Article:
New boardwalk will accent restoration of Johnson Creek

by: PAMPLIN MEDIA GROUP: CHRISTOPHER ONSTOTT - Matt Clark, executive director of the Johnson Creek Watershed Council, has plans to rehabilitate Johnson Creek as part of the new MAX station under construction near the Tacoma Street overpass at McLoughlin Boulevard. Matt Clark is excited about an upcoming marriage of sorts.

Clark, the executive director of the Johnson Creek Watershed Council, is looking forward to the nexus of light rail, habitat improvement, art and environmental education at the planned Southeast Tacoma Street/Johnson Creek MAX Station.

Everyone who drives along Southeast McLoughlin Boulevard has seen the progress of the Portland-Milwaukie Light Rail Transit Project, known as Milwaukie MAX. But most people are not aware of the work that has gone on behind the scenes as the watershed council and neighborhood groups collaborated on a station design to celebrate the Johnson Creek site.

The station project will focus on habitat and stream restoration around Johnson Creek near the MAX stop, as well as the Tacoma Street Boardwalk, which will feature views of the creek and the role it has played in the vicinity.

Habitat restoration

Metro Councilor Carlotta Collette contacted Clark and asked him and the watershed council to spearhead a project making the Tacoma Street MAX stop “more than just a station.”

Collette lives on Johnson Creek and knew the nearby neighborhood associations were not excited about the station at first. So she came up with the idea for creative use of the site.

Working with the Ardenwald/Johnson Creek Neighborhood Association, the Sellwood-Moreland Improvement League and TriMet, the watershed council came up with a plan to improve habitat along Johnson Creek in the area, Clark says, while “winning the hearts and minds of the people” at the station stop and “change the narrative of Johnson Creek.”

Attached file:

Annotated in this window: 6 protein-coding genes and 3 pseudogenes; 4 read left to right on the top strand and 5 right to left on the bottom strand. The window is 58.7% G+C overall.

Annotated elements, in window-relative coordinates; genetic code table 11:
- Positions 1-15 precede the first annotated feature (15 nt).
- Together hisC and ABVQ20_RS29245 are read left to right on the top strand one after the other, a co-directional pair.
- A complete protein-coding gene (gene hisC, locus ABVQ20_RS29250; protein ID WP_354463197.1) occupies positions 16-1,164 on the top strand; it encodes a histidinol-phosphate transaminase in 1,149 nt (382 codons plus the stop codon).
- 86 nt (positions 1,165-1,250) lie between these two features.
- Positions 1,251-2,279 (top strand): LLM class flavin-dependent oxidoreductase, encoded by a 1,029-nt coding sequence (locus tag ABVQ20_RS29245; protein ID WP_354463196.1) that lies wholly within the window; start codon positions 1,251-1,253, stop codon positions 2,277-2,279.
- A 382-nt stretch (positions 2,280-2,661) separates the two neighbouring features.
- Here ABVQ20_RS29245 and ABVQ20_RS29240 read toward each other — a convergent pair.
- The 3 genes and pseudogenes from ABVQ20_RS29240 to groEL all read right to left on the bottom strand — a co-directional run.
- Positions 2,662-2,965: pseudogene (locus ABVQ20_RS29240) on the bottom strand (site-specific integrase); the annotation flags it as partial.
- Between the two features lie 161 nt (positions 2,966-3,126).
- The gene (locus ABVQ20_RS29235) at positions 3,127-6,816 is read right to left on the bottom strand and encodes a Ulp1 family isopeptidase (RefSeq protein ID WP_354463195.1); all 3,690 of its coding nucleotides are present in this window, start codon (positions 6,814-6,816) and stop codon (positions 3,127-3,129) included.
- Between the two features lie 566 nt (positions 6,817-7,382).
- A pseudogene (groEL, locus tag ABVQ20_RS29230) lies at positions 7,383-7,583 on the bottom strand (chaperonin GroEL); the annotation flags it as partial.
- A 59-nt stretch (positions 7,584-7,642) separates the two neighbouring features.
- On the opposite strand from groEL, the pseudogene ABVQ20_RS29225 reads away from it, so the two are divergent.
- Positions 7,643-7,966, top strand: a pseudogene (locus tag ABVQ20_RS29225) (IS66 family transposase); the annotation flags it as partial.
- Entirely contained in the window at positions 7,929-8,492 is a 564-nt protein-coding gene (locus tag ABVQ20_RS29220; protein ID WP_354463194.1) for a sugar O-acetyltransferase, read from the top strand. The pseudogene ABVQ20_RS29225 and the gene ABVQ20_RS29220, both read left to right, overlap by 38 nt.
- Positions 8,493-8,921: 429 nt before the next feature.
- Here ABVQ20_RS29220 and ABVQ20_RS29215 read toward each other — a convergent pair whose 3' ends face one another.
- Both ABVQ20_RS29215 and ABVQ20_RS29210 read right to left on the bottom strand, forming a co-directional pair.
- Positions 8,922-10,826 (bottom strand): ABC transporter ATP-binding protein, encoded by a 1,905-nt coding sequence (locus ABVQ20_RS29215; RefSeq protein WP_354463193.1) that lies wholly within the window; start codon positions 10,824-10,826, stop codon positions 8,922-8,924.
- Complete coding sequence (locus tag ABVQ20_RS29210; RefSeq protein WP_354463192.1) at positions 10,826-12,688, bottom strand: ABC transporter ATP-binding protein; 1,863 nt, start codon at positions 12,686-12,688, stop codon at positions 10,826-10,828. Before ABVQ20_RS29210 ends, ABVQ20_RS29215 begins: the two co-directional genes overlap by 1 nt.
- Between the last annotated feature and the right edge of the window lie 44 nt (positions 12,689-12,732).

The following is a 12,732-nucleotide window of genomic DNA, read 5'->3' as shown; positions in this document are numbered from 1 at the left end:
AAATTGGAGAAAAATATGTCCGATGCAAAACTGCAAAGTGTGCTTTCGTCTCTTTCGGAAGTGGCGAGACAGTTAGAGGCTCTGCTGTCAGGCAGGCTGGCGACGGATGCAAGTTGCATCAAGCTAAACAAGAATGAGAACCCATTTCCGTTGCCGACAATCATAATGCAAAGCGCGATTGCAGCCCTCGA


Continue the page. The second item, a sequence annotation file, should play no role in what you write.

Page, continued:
Many people only know of the creek when it floods or threatens to flood, Clark says, and he hopes the station project will show visitors that Johnson Creek is an amenity for our community.

“We are using this project as a catalyst for habitat restoration and to make people aware that salmon are coming back, that this creek is home to wildlife and fish. It is a hopeful story that in the largest city in Oregon, we can share the habitat — we can co-exist.”

By 2030, as many as 3,000 people a day are projected to use the Tacoma Street stop, providing an opportunity for riders to experience nature close by, Clark says.

The MAX stop also will connect with the Springwater Trail, which parallels the creek, and be accessible to pedestrians from the Sellwood neighborhood.

Habitat restoration will primarily be funded by private interests, including grants, local businesses and corporations. Clark came up with the “donor recognition handrail,” where people who give a specified dollar amount will have their names engraved on the curvilinear railing along the Tacoma Street Boardwalk. The idea is similar to the bricks engraved with donor names that helped fund Pioneer Courthouse Square.

Although most of the actual stream restoration work will be done by a specialty subcontractor, Clark says he is looking forward to working with volunteers to do the tree planting and re-vegetation, probably starting next summer.

Art and education

Two large wheels, the work of artist Thomas Sayre, will sit right at the entrance to the Tacoma Street Boardwalk. Entitled “Wheels of Time,” the circular forms will serve as landmarks for the station and showcase the early history of the site, when a sawmill, waterwheel and railroad line built on Johnson Creek heralded the rise in industry in the area in the 19th century.

Built on a raised platform, the boardwalk will include five interpretive panels, starting with the history of the Clackamas tribes and their connections to the land and the creek, followed by stories about early settlers.

In the mid-1800s, the Wills family founded the town of Willsburg on the banks of Johnson Creek, near present-day McLoughlin Boulevard and Tacoma Street, putting in a sawmill and a brick factory. The Oregon and California Railroad was built to move lumber and bricks to Portland and beyond.

In the early 1900s, the Oregon Worsted Co. moved onto the site, building a waterwheel to provide power to spin wool into yarn.

The final three panels will tell the story of the building of Highway 99E and the Works Progress Administration channeling of Johnson Creek for flood mitigation in the early 1930s; details about current efforts to restore the creek, while promoting alternative forms of transportation; and, finally, a panel showing that Johnson Creek is part of a larger ecosystem within the city that provides habitat for plants, animals and birds.

“The creek has an industrial history, but there has been a change in recent years in the way the community views it — not as a source of power, but in a more nurturing way,” Clark says. “Salmon are coming back, so the restoration of the creek is already paying dividends.”

Go to top
Template by JoomlaShine